At first glance, guinea pigs seem to be sweet and harmless little bundles of fur. But are these gentle rodents hiding a darker side behind those luscious locks and innocent eyes? In other words, do guinea pigs sometimes resort to cannibalism and eat their own babies?
Rest assured that in general, guinea pigs do not tend to eat their little ones. In fact, these adorable animals are usually good protective parents. They exhibit strong maternal instincts and care for their young by providing milk and warmth.
However, there are rare instances where a mother guinea pig may accidentally injure or even eat her offspring. This behavior is usually associated with stress and fear, when resources are scarce, or if the babies are stillborn. This behavior is exhibited across the animal kingdom and is more common than you might think.
Are Guinea Pigs Good Parents?
Guinea pigs do not typically eat their offspring. In fact, these lovely critters have good maternal instincts, though their tiny babies—called pups —aren’t born completely helpless. Indeed, newborn guinea pigs are born with fur, open eyes, and fully developed teeth, and they can even run! They do depend on their mother’s milk for about 3 weeks, but they can chew on solid food after just 2 days.
Overall, it can be said that guinea pigs do take good care of their little ones, but their young do not depend on their parents for their survival as long as some other species do.
That said, there are cases where guinea pigs have no choice but to eat their babies. But it’s not because they are cruel and heartless parents.
What Can Cause Guinea Pigs to Eat Their Babies?
This type of behavior is called filial cannibalism. It doesn’t happen as often in guinea pigs as it does in other species, but it can occur for the following reasons:
Fortunately, these cases do not represent general guinea pig behavior, let alone when they’re kept in captivity under appropriate conditions. That said, factors like mishandling, inadequate living conditions, or external disturbances can contribute to stress and anxiety, potentially triggering such unusual behavior. That’s why providing a calm and secure environment for these sensitive little animals may help minimize the likelihood of these rare (albeit traumatic!) occurrences.
Why Do Some Animals Resort to Cannibalism?
According to Bill Schutt, a renowned biologist interviewed by National Geographic, cannibalism is widespread in the animal kingdom, particularly among fish. However, this behavior can occur in all major groups of animals. The more scientists learn about it, the more they discover that it plays a key role in the concept of survival of the fittest.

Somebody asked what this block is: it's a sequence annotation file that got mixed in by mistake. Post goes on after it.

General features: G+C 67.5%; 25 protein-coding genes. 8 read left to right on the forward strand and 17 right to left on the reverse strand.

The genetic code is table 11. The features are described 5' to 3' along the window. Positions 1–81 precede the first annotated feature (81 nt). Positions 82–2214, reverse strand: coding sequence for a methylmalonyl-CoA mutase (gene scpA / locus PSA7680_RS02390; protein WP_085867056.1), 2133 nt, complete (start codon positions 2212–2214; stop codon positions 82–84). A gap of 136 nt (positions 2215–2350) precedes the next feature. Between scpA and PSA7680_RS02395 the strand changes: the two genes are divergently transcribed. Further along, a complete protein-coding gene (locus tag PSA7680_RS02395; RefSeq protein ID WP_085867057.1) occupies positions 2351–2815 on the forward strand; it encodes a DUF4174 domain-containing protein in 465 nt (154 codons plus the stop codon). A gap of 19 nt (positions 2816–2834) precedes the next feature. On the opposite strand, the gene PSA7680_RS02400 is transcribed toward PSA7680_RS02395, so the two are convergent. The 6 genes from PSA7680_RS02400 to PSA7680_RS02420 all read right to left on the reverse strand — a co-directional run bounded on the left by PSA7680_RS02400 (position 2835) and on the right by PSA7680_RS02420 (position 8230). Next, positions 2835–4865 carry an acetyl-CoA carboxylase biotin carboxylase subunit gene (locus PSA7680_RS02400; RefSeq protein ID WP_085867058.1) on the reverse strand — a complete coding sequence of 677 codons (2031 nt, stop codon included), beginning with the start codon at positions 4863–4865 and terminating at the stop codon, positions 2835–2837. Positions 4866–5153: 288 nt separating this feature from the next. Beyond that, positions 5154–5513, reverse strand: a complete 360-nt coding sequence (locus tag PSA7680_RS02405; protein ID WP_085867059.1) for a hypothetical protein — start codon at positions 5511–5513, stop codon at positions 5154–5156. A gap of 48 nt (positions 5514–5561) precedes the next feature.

For example, filial cannibalism can occur in many species, primarily when they’re in habitats where danger is ubiquitous. These species will eat their young when they are born sick, deformed, or too weak to survive. Their bodies become a valuable source of nutrients for the parents and the rest of the litter (if any). Leopards, African lions, and certain species of macaques are known to engage in filial cannibalism.
Infanticide is another type of cannibalism that can be seen in lions, chimpanzees, and even certain species of squirrels. The males kill the young that are not their own, so the females go back into heat and are ready to mate again.
Interestingly, some spiders (like the Stegodyphus dumicola) use an even creepier form of cannibalism called matriphagy. It consists of the ultimate sacrifice: The mother spider will liquefy her own organs and vomit up the substance for her newborns to devour. Eventually, her offspring will consume her entirely!
So, compared to these rather gruesome—but natural—behaviors, the rare ingestion of a cavy pup by a desperate mother guinea pig doesn’t seem that bad!
How to Make Sure Your Guinea Pigs Won’t Eat Their Babies
Of course, you want to minimize the risk of your adorable fluffy pet ingesting their newborn babies. But first, there are a few important things to consider. For one, many veterinarians do not recommend that inexperienced pet owners attempt to breed guinea pigs. Indeed, breeding often shortens the lifespan of female guinea pigs, and those that reach adulthood without prior pregnancy may not be able to give birth normally. Moreover, it may be hard to find homes with caring and responsible owners for the little guinea pigs that survive.
If you still wish to breed your guinea pigs, you should seek advice from your veterinary team for proper guidance and advice.
Overall, guinea pigs are loving, protective parents, dedicated to the well-being of their offspring. While there have been rare cases of unusual behavior like filial cannibalism, these incidents are not representative of the good nature of these pets.
So, if you’re considering welcoming a guinea pig into your family, rest assured that these gentle creatures are more likely to steal your heart with their cute antics than to engage in cannibalistic behaviors.